We contend that as part of their ‘buffering practices’ participatory and collaborative researchers need to identify, respond to, and reflect on what we call everyday and momentous dilemmas, and do this by combining technical, relational, and political skills. As part of this, collaborative researchers need to account for the complex power relations shaping relational practices between organisations and professions connected to their research project, including their own role and institution, and the ways in which these can shape ethical and political dilemmas in the field.


The article offers critical reflection on such dilemmas in our CAR work, using three empirical examples. We also offer insights into practices that we co-developed to reduce conflicts or improve collaboration. The article highlights how university-led research can produce dilemmas when participatory or collaborative research butts up against institutional management, finance and employment practices. These include project funding restrictions, reporting processes, researcher precarity, incentive structures, and governance constraints.


In both of these articles we seek to highlight power relations, processes of knowledge production, and the reflexive and critical role of collaborative researchers in pursuit of social change. We offer considerations and recommendations about the need to ensure research team members (of whatever status, methodological expertise or epistemological background) are aware of, value, and are empowered to discuss the relational work, positionality, and ethics that are core to participatory and collaborative research. We offer these insights and experiences with the aim of increasing debate, training, and resources available to research teams and research partners operating together in the necessary ‘created space’ of the buffer zone.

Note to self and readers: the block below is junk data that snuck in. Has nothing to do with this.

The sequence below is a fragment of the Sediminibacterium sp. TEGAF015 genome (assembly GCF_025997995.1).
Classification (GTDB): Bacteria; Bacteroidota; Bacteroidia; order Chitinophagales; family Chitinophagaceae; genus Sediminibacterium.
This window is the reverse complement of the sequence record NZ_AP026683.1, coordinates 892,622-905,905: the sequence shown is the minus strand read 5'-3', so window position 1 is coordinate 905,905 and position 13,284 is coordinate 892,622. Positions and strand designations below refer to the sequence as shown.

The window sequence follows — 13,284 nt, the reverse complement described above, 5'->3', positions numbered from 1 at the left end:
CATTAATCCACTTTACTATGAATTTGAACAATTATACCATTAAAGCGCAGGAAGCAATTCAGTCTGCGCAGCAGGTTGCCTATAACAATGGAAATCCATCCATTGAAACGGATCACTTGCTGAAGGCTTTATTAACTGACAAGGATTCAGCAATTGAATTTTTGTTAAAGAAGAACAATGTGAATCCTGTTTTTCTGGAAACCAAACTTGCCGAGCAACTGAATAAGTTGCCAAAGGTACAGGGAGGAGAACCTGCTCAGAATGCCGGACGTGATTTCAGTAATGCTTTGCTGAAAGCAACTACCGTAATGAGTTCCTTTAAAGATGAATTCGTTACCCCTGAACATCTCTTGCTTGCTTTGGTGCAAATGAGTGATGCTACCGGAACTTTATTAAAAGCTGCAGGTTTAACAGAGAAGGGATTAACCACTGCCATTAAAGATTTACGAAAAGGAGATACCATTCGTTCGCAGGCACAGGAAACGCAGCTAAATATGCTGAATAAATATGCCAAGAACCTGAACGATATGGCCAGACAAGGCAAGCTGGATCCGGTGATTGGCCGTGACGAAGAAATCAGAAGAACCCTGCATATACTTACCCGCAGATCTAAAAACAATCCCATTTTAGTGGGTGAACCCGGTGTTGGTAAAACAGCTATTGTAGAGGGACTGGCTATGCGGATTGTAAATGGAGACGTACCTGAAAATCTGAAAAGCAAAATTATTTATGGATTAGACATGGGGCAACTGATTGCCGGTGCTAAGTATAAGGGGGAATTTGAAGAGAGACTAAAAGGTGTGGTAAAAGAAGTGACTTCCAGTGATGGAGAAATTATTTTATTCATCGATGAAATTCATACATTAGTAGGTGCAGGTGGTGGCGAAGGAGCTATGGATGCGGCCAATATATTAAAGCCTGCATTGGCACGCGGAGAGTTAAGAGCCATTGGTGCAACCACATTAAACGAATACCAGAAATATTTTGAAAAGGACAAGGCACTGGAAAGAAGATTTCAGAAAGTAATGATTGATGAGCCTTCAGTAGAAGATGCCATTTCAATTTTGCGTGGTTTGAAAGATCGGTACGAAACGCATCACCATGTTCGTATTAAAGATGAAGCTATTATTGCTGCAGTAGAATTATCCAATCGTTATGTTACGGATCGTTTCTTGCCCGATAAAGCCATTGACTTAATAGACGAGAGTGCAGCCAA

You can access Open Access versions of these articles here:


  1. Bennett, H., & Brunner, R. (2022). Nurturing the buffer zone: conducting collaborative action research in contemporary contextsQualitative Research22(1), 74–92.
  2. Bennett, H., & Brunner, R. (2022). Political and ethical dilemmas in multi-agency participatory research: The role of the buffer zoneMethodological Innovations0(0).



Photo by Tim Johnson on Unsplash